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Spinal prostaglandin formation and pain perception following thoracotomy: a role for cyclooxygenase-2.


PMID 15078741

Abstract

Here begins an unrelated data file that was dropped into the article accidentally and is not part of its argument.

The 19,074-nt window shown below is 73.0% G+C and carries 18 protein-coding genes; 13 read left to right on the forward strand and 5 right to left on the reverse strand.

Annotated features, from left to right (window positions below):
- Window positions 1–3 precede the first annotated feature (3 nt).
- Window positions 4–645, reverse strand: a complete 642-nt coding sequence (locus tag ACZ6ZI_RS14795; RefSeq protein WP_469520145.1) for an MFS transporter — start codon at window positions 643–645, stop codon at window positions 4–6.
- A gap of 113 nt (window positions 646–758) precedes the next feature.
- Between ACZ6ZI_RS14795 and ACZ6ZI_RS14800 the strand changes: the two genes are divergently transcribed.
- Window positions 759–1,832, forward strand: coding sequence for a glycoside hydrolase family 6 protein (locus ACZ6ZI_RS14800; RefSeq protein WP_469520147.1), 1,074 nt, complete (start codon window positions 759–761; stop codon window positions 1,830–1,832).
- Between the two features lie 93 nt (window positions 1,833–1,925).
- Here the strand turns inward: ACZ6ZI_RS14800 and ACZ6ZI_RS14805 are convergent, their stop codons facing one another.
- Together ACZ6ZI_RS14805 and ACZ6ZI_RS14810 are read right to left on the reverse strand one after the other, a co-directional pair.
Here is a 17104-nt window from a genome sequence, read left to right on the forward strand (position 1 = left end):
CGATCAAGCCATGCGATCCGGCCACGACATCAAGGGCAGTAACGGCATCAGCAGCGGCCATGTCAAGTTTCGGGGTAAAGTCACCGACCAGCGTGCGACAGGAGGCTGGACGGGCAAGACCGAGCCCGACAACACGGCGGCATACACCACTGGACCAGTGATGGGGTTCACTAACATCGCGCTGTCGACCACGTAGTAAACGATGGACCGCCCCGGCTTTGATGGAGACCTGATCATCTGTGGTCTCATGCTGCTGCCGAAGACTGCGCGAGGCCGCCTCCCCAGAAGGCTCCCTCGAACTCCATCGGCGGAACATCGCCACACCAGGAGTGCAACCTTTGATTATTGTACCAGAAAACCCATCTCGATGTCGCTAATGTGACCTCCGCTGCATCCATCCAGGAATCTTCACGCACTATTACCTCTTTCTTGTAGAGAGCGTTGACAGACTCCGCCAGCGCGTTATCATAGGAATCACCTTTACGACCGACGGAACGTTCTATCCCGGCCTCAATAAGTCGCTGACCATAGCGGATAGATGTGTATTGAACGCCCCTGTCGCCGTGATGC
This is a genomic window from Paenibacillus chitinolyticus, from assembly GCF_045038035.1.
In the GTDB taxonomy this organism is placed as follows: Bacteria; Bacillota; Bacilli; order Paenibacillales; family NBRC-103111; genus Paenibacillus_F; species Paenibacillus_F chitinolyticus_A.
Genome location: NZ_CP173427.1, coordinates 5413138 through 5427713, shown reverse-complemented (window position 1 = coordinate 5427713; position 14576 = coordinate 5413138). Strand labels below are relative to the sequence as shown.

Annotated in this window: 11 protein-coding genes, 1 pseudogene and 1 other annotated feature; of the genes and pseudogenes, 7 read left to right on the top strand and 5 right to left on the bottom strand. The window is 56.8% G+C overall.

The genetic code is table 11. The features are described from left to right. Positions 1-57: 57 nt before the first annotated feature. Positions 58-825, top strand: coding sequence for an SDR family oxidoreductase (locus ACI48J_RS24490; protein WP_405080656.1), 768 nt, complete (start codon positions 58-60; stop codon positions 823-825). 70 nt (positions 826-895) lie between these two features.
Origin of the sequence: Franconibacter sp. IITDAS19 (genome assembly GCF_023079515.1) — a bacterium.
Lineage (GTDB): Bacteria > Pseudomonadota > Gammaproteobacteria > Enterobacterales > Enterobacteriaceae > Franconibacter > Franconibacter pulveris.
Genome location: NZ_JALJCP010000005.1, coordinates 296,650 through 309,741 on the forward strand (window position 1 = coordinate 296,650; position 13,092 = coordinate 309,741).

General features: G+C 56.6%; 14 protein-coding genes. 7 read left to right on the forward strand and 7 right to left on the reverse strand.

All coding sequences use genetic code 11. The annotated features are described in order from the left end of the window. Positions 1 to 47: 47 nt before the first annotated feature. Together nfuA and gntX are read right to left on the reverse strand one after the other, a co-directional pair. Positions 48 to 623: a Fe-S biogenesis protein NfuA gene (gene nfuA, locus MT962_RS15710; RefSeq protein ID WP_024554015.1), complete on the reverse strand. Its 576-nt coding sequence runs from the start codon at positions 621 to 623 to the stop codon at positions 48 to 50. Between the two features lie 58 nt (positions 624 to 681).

Prostaglandins (PGs) generated in the spinal cord may play a major role in pain perception. Consequently, the suppression of spinal cyclooxygenase (COX) and PG formation may contribute to the analgesic effect of nonsteroidal anti-inflammatory drugs (NSAIDs) in pain following surgery. Which isoform of COX is responsible for postsurgical pain and, consequently, should be targeted, is unclear. Prospective randomized blinded study. University teaching hospital. Thirty patients undergoing thoracotomy for lobectomy were recruited. Patients were randomized to receive the COX-2 selective inhibitor nimesulide, 100 mg orally twice daily, or ibuprofen (nonselective), 400 mg orally three times daily, in an open-label study. In addition, there was a randomized control group that received no NSAIDs. Cerebrospinal fluid (CSF) was analyzed for 6-keto-PGF(1)alpha, the principle metabolite of prostacyclin. COX-1 and COX-2 activity was determined by measuring serum thromboxane (TX) B(2) and endotoxin-induced PGE(2) generation in whole blood. Pain perception was measured by visual analog scores, and blinded assessment of opioid analgesic requirements and expiratory peak flow measurements were performed. At the doses used, nimesulide was selective for COX-2, while ibuprofen was nonselective based on serum TXB(2) levels. The mean (+/- SEM) levels of 6-keto-PGF(1)alpha in CSF increased following surgery from 32 +/- 4.9 to 127 +/- 29 pg/mL (p < 0.001), and this was suppressed by nimesulide (49 +/- 9.3 pg/mL; p = 0.0025) but not by ibuprofen (122 +/- 35 pg/mL). Pain scores (p < 0.001), morphine requirement (p = 0.0175), and the fall in peak expiratory flow rate (p < 0.001) were significantly lower in the nimesulide group. Increases in spinal PG synthesis after thoracotomy are repressed by a selective COX-2 inhibitor. This suggests that the inducible COX-2 mediates central PG synthesis, which may be important in the generation of pain, as the use of nimesulide also resulted in significant decreases in postoperative pain perception.